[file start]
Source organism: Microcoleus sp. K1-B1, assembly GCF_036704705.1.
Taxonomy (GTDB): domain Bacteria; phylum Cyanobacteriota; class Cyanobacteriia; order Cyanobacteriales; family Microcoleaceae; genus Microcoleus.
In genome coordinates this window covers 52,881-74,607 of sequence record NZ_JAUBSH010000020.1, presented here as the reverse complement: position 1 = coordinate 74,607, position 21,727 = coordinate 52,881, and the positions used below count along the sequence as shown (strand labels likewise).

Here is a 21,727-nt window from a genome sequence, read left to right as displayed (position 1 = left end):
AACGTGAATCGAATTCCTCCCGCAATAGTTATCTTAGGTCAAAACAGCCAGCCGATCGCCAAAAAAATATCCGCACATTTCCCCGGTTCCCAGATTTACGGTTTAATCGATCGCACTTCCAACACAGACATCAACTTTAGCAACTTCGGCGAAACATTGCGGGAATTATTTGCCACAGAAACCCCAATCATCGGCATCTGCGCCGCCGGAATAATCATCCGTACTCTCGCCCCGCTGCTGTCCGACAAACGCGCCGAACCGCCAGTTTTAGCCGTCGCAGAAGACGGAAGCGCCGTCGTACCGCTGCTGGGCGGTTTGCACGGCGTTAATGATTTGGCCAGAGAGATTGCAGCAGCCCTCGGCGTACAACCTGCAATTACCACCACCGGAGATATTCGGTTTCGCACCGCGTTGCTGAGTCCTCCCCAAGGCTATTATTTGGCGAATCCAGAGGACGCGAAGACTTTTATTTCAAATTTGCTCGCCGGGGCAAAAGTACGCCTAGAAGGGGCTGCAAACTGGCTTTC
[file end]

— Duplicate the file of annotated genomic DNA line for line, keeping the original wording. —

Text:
Source organism: Microcoleus sp. K1-B1, assembly GCF_036704705.1.
Taxonomy (GTDB): domain Bacteria; phylum Cyanobacteriota; class Cyanobacteriia; order Cyanobacteriales; family Microcoleaceae; genus Microcoleus.
In genome coordinates this window covers 52,881-74,607 of sequence record NZ_JAUBSH010000020.1, presented here as the reverse complement: position 1 = coordinate 74,607, position 21,727 = coordinate 52,881, and the positions used below count along the sequence as shown (strand labels likewise).

Here is a 21,727-nt window from a genome sequence, read left to right as displayed (position 1 = left end):
AACGTGAATCGAATTCCTCCCGCAATAGTTATCTTAGGTCAAAACAGCCAGCCGATCGCCAAAAAAATATCCGCACATTTCCCCGGTTCCCAGATTTACGGTTTAATCGATCGCACTTCCAACACAGACATCAACTTTAGCAACTTCGGCGAAACATTGCGGGAATTATTTGCCACAGAAACCCCAATCATCGGCATCTGCGCCGCCGGAATAATCATCCGTACTCTCGCCCCGCTGCTGTCCGACAAACGCGCCGAACCGCCAGTTTTAGCCGTCGCAGAAGACGGAAGCGCCGTCGTACCGCTGCTGGGCGGTTTGCACGGCGTTAATGATTTGGCCAGAGAGATTGCAGCAGCCCTCGGCGTACAACCTGCAATTACCACCACCGGAGATATTCGGTTTCGCACCGCGTTGCTGAGTCCTCCCCAAGGCTATTATTTGGCGAATCCAGAGGACGCGAAGACTTTTATTTCAAATTTGCTCGCCGGGGCAAAAGTACGCCTAGAAGGGGCTGCAAACTGGCTTTC